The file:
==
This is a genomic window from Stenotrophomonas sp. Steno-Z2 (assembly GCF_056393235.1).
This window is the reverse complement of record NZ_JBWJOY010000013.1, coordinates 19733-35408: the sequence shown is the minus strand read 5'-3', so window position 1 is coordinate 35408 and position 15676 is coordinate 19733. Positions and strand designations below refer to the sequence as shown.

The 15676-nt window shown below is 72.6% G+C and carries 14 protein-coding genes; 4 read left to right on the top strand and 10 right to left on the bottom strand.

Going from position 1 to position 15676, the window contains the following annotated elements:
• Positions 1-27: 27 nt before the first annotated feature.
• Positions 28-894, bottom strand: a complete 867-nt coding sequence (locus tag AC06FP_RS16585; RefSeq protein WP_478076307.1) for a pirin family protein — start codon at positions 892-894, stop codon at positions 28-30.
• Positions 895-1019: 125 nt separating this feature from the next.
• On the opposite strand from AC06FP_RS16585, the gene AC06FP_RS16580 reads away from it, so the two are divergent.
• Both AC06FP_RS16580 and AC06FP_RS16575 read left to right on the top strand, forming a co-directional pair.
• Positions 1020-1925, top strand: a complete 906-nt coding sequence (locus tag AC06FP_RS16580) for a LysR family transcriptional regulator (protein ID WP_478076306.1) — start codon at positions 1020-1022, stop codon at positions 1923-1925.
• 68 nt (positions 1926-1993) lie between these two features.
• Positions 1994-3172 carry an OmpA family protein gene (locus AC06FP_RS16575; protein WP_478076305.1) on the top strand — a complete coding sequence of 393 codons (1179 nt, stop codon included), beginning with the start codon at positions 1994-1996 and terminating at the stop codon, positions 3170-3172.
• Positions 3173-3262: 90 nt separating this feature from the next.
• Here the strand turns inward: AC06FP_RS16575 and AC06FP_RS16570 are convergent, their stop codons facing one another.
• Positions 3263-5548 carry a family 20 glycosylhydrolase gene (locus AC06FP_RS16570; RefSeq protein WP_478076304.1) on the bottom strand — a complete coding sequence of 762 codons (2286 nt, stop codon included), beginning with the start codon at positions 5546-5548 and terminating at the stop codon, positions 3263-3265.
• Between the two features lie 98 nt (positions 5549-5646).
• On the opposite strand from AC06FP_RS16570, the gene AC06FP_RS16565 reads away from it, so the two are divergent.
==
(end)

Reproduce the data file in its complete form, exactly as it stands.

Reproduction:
This is a genomic window from Stenotrophomonas sp. Steno-Z2 (assembly GCF_056393235.1).
This window is the reverse complement of record NZ_JBWJOY010000013.1, coordinates 19733-35408: the sequence shown is the minus strand read 5'-3', so window position 1 is coordinate 35408 and position 15676 is coordinate 19733. Positions and strand designations below refer to the sequence as shown.

The 15676-nt window shown below is 72.6% G+C and carries 14 protein-coding genes; 4 read left to right on the top strand and 10 right to left on the bottom strand.

Going from position 1 to position 15676, the window contains the following annotated elements:
• Positions 1-27: 27 nt before the first annotated feature.
• Positions 28-894, bottom strand: a complete 867-nt coding sequence (locus tag AC06FP_RS16585; RefSeq protein WP_478076307.1) for a pirin family protein — start codon at positions 892-894, stop codon at positions 28-30.
• Positions 895-1019: 125 nt separating this feature from the next.
• On the opposite strand from AC06FP_RS16585, the gene AC06FP_RS16580 reads away from it, so the two are divergent.
• Both AC06FP_RS16580 and AC06FP_RS16575 read left to right on the top strand, forming a co-directional pair.
• Positions 1020-1925, top strand: a complete 906-nt coding sequence (locus tag AC06FP_RS16580) for a LysR family transcriptional regulator (protein ID WP_478076306.1) — start codon at positions 1020-1022, stop codon at positions 1923-1925.
• 68 nt (positions 1926-1993) lie between these two features.
• Positions 1994-3172 carry an OmpA family protein gene (locus AC06FP_RS16575; protein WP_478076305.1) on the top strand — a complete coding sequence of 393 codons (1179 nt, stop codon included), beginning with the start codon at positions 1994-1996 and terminating at the stop codon, positions 3170-3172.
• Positions 3173-3262: 90 nt separating this feature from the next.
• Here the strand turns inward: AC06FP_RS16575 and AC06FP_RS16570 are convergent, their stop codons facing one another.
• Positions 3263-5548 carry a family 20 glycosylhydrolase gene (locus AC06FP_RS16570; RefSeq protein WP_478076304.1) on the bottom strand — a complete coding sequence of 762 codons (2286 nt, stop codon included), beginning with the start codon at positions 5546-5548 and terminating at the stop codon, positions 3263-3265.
• Between the two features lie 98 nt (positions 5549-5646).
• On the opposite strand from AC06FP_RS16570, the gene AC06FP_RS16565 reads away from it, so the two are divergent.